SCRIPT GODS MUST DIE: Writing Dialogue – The Cut Instinct

Paul Peditto authored the book The DIY Filmmaker: Life Lessons for Surviving Outside Hollywood, wrote and directed the award-winning film, Jane Doe, starring Calista Flockhart and has optioned multiple scripts to major companies. He teaches screenwriting at Columbia College-Chicago, has professionally consulted on thousands of screenplays since 2002. Follow Paul at www.scriptgodsmustdie.com and on Twitter @scriptgods.

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Every scene exists for a reason. When you outline, what you’re doing is writing out the scenes that are essential to telling your story. Presumably, when you finish your outline, every scene exists for a purpose. You’re ready to write the movie.

Approach each new scene in this matter: What am I trying to accomplish in the scene? Accomplish it. What do I have to say? Say it. Get in late, get out early. Say what you have to in the scene, get done what needs to get done, and move on. Fast, no fat, in and out of every scene.

Develop the cut instinct.

Look to the dialogue you wrote in the first rough draft. Look at it with an unflinching eye. What can be cut? Cut it. Does the scene still make sense? If the answer is yes, it stays cut. If you’ve left something out that has to go back in, then in it goes. That’s the true measure of what’s necessary: Does the scene makes sense without it?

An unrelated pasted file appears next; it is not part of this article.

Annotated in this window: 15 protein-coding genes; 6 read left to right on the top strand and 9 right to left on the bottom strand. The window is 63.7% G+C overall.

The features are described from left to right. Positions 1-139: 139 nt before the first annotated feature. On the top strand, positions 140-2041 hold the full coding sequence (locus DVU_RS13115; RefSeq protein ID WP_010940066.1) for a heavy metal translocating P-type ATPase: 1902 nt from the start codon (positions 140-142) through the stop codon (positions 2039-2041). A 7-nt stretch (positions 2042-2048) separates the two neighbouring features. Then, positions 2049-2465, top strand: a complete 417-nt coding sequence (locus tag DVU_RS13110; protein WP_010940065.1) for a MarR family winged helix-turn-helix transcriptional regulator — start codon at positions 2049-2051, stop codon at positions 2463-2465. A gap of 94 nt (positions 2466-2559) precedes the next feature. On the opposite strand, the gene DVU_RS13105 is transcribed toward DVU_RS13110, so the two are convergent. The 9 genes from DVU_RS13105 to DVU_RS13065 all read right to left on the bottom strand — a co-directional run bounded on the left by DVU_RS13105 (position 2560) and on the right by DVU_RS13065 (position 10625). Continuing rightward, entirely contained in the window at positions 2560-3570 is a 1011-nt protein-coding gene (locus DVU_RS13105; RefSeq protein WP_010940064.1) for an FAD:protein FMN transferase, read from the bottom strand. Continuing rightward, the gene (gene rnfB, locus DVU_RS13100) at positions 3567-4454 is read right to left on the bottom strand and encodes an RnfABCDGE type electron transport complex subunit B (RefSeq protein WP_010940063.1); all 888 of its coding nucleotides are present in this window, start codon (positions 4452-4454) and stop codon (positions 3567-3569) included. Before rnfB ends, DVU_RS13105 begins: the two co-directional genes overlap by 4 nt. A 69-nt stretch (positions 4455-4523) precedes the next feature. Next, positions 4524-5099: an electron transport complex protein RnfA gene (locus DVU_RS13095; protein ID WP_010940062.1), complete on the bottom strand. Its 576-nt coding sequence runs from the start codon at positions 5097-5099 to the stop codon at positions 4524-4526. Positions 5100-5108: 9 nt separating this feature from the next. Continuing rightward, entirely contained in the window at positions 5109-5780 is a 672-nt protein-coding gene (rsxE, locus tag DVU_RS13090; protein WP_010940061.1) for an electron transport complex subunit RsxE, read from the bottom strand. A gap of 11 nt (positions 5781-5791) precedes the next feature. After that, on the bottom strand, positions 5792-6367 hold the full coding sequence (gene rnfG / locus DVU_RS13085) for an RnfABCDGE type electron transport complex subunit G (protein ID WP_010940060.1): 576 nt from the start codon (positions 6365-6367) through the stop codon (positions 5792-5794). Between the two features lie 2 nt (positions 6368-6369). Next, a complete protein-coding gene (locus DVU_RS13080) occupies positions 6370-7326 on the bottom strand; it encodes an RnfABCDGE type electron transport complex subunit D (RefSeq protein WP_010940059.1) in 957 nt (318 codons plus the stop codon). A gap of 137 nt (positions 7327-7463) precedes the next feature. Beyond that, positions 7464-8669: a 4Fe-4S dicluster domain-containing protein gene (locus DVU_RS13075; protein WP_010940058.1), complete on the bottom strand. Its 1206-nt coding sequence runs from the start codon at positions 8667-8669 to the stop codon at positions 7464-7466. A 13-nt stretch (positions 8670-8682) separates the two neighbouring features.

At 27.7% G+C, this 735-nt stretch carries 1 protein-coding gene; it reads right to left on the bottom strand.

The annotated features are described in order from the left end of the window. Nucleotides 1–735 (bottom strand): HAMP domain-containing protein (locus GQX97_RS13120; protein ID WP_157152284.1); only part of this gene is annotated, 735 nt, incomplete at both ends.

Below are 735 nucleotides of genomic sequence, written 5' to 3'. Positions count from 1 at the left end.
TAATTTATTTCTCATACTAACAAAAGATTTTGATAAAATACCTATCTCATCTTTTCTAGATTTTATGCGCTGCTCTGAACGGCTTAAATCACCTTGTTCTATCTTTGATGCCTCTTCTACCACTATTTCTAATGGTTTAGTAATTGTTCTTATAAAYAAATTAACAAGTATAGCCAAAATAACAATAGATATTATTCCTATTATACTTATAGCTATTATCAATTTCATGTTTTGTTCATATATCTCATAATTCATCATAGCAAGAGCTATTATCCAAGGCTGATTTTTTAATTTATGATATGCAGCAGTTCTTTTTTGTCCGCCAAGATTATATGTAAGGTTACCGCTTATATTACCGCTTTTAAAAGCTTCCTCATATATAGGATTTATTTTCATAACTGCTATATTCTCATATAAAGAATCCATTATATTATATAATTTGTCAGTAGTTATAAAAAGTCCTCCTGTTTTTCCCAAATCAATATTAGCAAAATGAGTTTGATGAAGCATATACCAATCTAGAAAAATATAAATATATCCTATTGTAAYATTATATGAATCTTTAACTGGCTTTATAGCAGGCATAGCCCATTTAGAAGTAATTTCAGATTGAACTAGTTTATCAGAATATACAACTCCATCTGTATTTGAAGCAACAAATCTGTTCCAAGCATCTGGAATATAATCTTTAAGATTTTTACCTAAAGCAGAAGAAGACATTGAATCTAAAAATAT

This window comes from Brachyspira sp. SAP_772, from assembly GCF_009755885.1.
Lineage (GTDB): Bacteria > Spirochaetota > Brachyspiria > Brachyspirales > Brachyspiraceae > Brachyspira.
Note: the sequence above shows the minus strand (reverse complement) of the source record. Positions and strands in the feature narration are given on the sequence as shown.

• 10-5-2-0

Let’s try an experiment. I’ll give you a scene with 10 lines of dialogue, you cut it to five lines. Then we’ll take the five liner and cut it to two. Then we’ll take the scene with two lines of dialogue and see if we can do with zero lines. Ready?

onion-647525_640INT. KITCHEN – NIGHT

BETTY, 40’s, full array of Betty Crocker crockery about her, chops at an onion. A raw meatloaf log lays in a fry pan. The clock behind her reads 2:04am–an odd time to be cooking meatloaf.

HARRY enters. 40’s, shirt tail out, rumpled sport shirt and suit, smelling of Guinness. He locks eyes with Betty.

BETTY
Where were you?

HARRY
What?

BETTY
Where were you?

HARRY
The meeting ran long. I stopped off for a nightcap.

Pointing to the raw meatloaf…

BETTY
You missed dinner.

HARRY
I grabbed a burger at the bar.

BETTY
I phoned at work. They said you were in conference with Melissa. Couldn’t be disturbed.

HARRY